As I mentioned in a previous post, I love "hillbilly" movies and such, and one of my favorite things of this type of thing being the classic radio comedy, Lum n' Abner. The radio comedy spawned 7 films during the 1940s, all of which are available in some shape or form on cheap-ass DVDs from various manufacturers.
Lum and Abner, an American radio comedy which aired as a network program from 1932 to 1954, became an American institution in its low-keyed, arch rural wit. One of a series of 15-minute serial comedies that dotted American radio at its height as America's number one home entertainment—others included Amos 'n' Andy, Easy Aces, The Goldbergs, and Vic and Sade—Lum and Abner included various elements of each but yielded something as singular as the others and became somewhat more of an institution.
The creation of co-stars Chester Lauck (who played Columbus "Lum" Edwards) and Norris Goff (Abner Peabody), Lum and Abner was as low-keyed as Easy Aces, as cheerfully absurdist as Vic and Sade, and raised The Goldbergs ethnic focus by amplifying the protagonists' regional identities. As the co-owners of the Jot 'em Down Store in the then-fictional town of Pine Ridge, Arkansas, they were always stumbling upon moneymaking ideas only to get themselves fleeced by nemesis Squire Skimp, before finding one or another way to redeem themselves, Lum and Abner played the hillbilly theme with deceptive cleverness: The hillbillies just knew the slickers were going to get theirs, sooner or later, and either didn't mind or knew more than they let on that the slickers getting theirs was a matter of fortunate circumstance.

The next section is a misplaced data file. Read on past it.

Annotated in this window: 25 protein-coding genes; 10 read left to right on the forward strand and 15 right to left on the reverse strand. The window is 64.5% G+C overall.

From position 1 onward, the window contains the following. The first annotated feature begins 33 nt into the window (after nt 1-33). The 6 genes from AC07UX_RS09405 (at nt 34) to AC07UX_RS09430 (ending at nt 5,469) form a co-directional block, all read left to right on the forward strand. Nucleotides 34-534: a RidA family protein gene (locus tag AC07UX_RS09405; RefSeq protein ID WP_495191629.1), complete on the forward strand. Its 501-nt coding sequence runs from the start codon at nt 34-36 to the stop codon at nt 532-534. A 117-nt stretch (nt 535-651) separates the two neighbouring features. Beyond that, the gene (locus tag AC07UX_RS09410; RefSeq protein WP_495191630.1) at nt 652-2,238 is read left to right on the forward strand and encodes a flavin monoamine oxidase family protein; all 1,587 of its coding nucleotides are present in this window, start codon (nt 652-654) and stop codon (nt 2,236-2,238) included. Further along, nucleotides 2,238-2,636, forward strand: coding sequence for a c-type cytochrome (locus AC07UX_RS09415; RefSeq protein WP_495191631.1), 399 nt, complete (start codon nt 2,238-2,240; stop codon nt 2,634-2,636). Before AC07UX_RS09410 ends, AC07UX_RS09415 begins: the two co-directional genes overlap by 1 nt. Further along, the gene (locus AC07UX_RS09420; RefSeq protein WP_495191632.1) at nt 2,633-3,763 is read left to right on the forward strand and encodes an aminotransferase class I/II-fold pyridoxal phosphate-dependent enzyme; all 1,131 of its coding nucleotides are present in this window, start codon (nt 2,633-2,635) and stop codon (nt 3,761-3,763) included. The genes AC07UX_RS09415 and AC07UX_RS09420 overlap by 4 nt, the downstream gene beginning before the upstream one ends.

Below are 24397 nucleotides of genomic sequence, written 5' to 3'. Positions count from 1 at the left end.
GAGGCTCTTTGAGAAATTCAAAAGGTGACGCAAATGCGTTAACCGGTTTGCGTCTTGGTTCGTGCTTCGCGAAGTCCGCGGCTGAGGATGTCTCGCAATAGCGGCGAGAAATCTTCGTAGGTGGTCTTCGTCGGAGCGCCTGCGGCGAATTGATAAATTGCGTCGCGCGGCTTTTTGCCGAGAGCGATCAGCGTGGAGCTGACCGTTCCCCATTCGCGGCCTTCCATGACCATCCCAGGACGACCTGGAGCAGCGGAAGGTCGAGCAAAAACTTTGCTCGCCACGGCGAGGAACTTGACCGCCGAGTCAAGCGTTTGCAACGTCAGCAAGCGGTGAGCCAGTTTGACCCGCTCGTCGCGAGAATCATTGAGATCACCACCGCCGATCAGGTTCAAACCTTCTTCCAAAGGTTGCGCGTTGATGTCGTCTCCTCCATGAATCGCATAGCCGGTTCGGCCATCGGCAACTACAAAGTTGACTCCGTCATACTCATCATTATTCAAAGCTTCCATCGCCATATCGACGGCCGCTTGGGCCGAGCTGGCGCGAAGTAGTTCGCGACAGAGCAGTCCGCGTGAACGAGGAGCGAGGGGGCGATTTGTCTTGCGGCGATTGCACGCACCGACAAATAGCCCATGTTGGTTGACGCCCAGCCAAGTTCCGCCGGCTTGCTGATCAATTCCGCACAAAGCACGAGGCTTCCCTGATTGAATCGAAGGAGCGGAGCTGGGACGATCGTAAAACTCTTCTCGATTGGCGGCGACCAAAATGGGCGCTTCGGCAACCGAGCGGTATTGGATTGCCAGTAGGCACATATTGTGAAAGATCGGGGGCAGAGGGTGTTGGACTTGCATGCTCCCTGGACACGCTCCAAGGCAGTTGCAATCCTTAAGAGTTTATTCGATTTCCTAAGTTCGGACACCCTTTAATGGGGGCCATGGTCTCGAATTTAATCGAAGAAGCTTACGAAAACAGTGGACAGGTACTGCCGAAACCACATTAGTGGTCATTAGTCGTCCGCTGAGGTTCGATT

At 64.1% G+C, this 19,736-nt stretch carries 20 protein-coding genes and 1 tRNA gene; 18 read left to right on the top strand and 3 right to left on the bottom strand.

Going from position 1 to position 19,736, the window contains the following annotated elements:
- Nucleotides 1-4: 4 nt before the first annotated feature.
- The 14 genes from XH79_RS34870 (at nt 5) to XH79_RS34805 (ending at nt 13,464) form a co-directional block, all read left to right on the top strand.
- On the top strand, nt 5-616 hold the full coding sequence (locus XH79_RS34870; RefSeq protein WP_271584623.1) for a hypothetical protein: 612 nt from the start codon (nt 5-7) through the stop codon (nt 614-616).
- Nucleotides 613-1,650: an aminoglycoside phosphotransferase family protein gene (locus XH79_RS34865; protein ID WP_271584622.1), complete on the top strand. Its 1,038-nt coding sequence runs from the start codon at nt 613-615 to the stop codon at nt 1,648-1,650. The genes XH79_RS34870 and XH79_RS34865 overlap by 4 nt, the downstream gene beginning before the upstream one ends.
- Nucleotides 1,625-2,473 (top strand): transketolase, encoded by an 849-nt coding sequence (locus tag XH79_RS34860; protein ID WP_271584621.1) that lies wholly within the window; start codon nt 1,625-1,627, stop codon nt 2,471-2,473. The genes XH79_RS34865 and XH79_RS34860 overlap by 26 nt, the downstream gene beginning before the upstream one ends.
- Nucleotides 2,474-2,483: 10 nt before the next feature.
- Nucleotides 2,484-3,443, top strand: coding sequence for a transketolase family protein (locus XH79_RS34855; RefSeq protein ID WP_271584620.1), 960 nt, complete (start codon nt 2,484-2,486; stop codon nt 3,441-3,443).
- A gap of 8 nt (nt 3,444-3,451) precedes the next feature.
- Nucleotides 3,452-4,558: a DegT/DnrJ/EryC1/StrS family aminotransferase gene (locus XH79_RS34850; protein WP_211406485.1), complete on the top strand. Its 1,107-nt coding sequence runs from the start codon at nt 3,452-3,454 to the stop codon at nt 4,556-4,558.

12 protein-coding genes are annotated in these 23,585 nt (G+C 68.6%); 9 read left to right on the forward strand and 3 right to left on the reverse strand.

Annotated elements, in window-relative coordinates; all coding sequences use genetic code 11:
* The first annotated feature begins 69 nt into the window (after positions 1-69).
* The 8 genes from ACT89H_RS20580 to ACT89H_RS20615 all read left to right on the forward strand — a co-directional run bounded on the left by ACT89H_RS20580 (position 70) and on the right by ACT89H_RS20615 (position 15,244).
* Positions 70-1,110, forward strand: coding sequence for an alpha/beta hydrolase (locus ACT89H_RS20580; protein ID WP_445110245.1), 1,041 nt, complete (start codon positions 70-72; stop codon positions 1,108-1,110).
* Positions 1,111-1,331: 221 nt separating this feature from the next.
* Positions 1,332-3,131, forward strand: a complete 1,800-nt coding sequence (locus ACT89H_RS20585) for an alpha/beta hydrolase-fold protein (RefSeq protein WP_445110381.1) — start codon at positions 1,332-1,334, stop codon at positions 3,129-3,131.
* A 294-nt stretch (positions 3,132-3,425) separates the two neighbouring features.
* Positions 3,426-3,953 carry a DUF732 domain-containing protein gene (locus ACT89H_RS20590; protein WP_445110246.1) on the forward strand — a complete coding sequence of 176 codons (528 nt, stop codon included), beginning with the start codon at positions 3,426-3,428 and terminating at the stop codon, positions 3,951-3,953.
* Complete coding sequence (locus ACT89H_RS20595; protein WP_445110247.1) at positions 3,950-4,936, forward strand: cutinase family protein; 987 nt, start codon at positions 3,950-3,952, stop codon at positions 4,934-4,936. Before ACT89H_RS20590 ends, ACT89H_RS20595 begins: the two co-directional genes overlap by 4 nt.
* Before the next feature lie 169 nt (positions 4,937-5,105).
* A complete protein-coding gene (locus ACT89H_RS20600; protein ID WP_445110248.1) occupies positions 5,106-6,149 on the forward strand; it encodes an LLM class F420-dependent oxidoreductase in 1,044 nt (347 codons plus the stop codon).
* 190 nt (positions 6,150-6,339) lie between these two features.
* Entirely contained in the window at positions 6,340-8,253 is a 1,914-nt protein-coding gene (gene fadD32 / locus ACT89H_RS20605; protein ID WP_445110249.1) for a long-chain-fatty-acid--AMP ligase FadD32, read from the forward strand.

Lauck and Goff had known each other since childhood and attended the University of Arkansas together (joining the Sigma Chi Fraternity together while there). They performed locally and established a blackface act which led to an audition at radio station KTHS in Hot Springs, Arkansas. Prior to the audition, the two men decided to change their act and portray two hillbillies, since there were already an overabundance of blackface acts at the time. After only a few shows in Hot Springs, they were picked up nationally by NBC, and Lum and Abner, sponsored by Quaker Oats, ran until 1932. Lauck and Goff performed several different characters, modeling many of them after real-life residents of Waters, Arkansas.
After the Quaker contract expired, Lauck and Goff continued to broadcast over two Texas stations, WBAP (Fort Worth) and WFAA (Dallas). In 1933, Ford Motor Company became their sponsor for approximately a year. Horlick's Malted Milk, the 1934-37 sponsor, offered a number of promotional premium items, including almanacs and fictional Pine Ridge newspapers. During this period, the show originated from Chicago's WGN, one of the founding members of the Mutual Broadcasting System. In 1936, the city council of Waters changed the town's name to Pine Ridge. Postum cereal sponsored Lum and Abner in 1938-39, before Alka-Seltzer picked up the duo for eight years. Over the course of its life, Lum and Abner appeared on all of the major radio networks, CBS and ABC (formerly NBC Blue), in addition to NBC and Mutual.
One of my favorite episodes of the series has always been the annual Christmas episode that was traditionally broadcast during the holidays. For download this go-around of the 2007 Christmas Countdown, I've posted the 1940 broadcast of it, and I hope that you find it as touching and fun as I have for years.
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